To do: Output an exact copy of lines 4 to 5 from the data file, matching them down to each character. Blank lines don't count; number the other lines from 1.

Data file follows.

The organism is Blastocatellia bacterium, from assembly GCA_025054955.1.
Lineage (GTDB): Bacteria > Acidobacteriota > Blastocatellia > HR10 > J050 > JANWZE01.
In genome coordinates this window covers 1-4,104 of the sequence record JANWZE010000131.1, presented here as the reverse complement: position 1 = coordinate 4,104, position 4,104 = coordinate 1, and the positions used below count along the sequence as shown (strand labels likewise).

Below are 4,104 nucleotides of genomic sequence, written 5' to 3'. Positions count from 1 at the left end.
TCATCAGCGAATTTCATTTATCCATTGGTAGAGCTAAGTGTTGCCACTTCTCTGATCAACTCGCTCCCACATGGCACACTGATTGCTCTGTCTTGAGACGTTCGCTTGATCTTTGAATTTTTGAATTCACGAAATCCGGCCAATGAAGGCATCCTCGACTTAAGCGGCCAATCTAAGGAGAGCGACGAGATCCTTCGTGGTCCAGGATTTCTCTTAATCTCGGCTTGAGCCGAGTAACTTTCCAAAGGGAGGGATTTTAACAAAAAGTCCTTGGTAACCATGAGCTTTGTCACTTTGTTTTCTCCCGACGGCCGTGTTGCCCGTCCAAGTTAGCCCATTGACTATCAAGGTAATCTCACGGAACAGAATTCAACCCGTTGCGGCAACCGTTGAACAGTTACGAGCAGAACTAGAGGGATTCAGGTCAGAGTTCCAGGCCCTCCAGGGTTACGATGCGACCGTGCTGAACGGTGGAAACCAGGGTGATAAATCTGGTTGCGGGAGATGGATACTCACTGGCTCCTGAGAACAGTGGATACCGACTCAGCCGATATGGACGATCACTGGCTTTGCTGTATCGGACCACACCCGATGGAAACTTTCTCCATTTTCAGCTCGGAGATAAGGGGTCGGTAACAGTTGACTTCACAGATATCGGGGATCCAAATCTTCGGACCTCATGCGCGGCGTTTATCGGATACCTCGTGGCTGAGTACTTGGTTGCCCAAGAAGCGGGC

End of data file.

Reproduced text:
Below are 4,104 nucleotides of genomic sequence, written 5' to 3'. Positions count from 1 at the left end.
TCATCAGCGAATTTCATTTATCCATTGGTAGAGCTAAGTGTTGCCACTTCTCTGATCAACTCGCTCCCACATGGCACACTGATTGCTCTGTCTTGAGACGTTCGCTTGATCTTTGAATTTTTGAATTCACGAAATCCGGCCAATGAAGGCATCCTCGACTTAAGCGGCCAATCTAAGGAGAGCGACGAGATCCTTCGTGGTCCAGGATTTCTCTTAATCTCGGCTTGAGCCGAGTAACTTTCCAAAGGGAGGGATTTTAACAAAAAGTCCTTGGTAACCATGAGCTTTGTCACTTTGTTTTCTCCCGACGGCCGTGTTGCCCGTCCAAGTTAGCCCATTGACTATCAAGGTAATCTCACGGAACAGAATTCAACCCGTTGCGGCAACCGTTGAACAGTTACGAGCAGAACTAGAGGGATTCAGGTCAGAGTTCCAGGCCCTCCAGGGTTACGATGCGACCGTGCTGAACGGTGGAAACCAGGGTGATAAATCTGGTTGCGGGAGATGGATACTCACTGGCTCCTGAGAACAGTGGATACCGACTCAGCCGATATGGACGATCACTGGCTTTGCTGTATCGGACCACACCCGATGGAAACTTTCTCCATTTTCAGCTCGGAGATAAGGGGTCGGTAACAGTTGACTTCACAGATATCGGGGATCCAAATCTTCGGACCTCATGCGCGGCGTTTATCGGATACCTCGTGGCTGAGTACTTGGTTGCCCAAGAAGCGGGC